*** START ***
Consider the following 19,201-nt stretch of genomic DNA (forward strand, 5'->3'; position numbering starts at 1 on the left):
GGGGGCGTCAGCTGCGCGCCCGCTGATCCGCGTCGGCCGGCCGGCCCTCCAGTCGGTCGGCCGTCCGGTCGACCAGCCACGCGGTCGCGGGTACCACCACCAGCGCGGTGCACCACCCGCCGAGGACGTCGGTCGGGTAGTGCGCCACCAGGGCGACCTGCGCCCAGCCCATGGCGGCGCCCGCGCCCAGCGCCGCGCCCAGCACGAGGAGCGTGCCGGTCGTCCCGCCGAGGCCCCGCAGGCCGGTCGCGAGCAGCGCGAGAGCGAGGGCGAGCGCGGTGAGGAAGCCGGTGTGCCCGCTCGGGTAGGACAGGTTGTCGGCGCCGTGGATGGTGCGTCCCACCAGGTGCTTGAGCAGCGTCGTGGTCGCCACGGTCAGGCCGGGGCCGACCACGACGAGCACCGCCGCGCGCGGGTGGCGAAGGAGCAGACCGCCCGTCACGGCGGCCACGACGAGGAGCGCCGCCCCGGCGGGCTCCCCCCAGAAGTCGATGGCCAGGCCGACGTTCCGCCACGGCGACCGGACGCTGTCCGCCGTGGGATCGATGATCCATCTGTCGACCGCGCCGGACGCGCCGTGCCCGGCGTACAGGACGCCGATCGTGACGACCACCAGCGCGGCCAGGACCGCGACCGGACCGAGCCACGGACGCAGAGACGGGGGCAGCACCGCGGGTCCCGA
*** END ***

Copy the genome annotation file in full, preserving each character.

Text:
Consider the following 19,201-nt stretch of genomic DNA (forward strand, 5'->3'; position numbering starts at 1 on the left):
GGGGGCGTCAGCTGCGCGCCCGCTGATCCGCGTCGGCCGGCCGGCCCTCCAGTCGGTCGGCCGTCCGGTCGACCAGCCACGCGGTCGCGGGTACCACCACCAGCGCGGTGCACCACCCGCCGAGGACGTCGGTCGGGTAGTGCGCCACCAGGGCGACCTGCGCCCAGCCCATGGCGGCGCCCGCGCCCAGCGCCGCGCCCAGCACGAGGAGCGTGCCGGTCGTCCCGCCGAGGCCCCGCAGGCCGGTCGCGAGCAGCGCGAGAGCGAGGGCGAGCGCGGTGAGGAAGCCGGTGTGCCCGCTCGGGTAGGACAGGTTGTCGGCGCCGTGGATGGTGCGTCCCACCAGGTGCTTGAGCAGCGTCGTGGTCGCCACGGTCAGGCCGGGGCCGACCACGACGAGCACCGCCGCGCGCGGGTGGCGAAGGAGCAGACCGCCCGTCACGGCGGCCACGACGAGGAGCGCCGCCCCGGCGGGCTCCCCCCAGAAGTCGATGGCCAGGCCGACGTTCCGCCACGGCGACCGGACGCTGTCCGCCGTGGGATCGATGATCCATCTGTCGACCGCGCCGGACGCGCCGTGCCCGGCGTACAGGACGCCGATCGTGACGACCACCAGCGCGGCCAGGACCGCGACCGGACCGAGCCACGGACGCAGAGACGGGGGCAGCACCGCGGGTCCCGA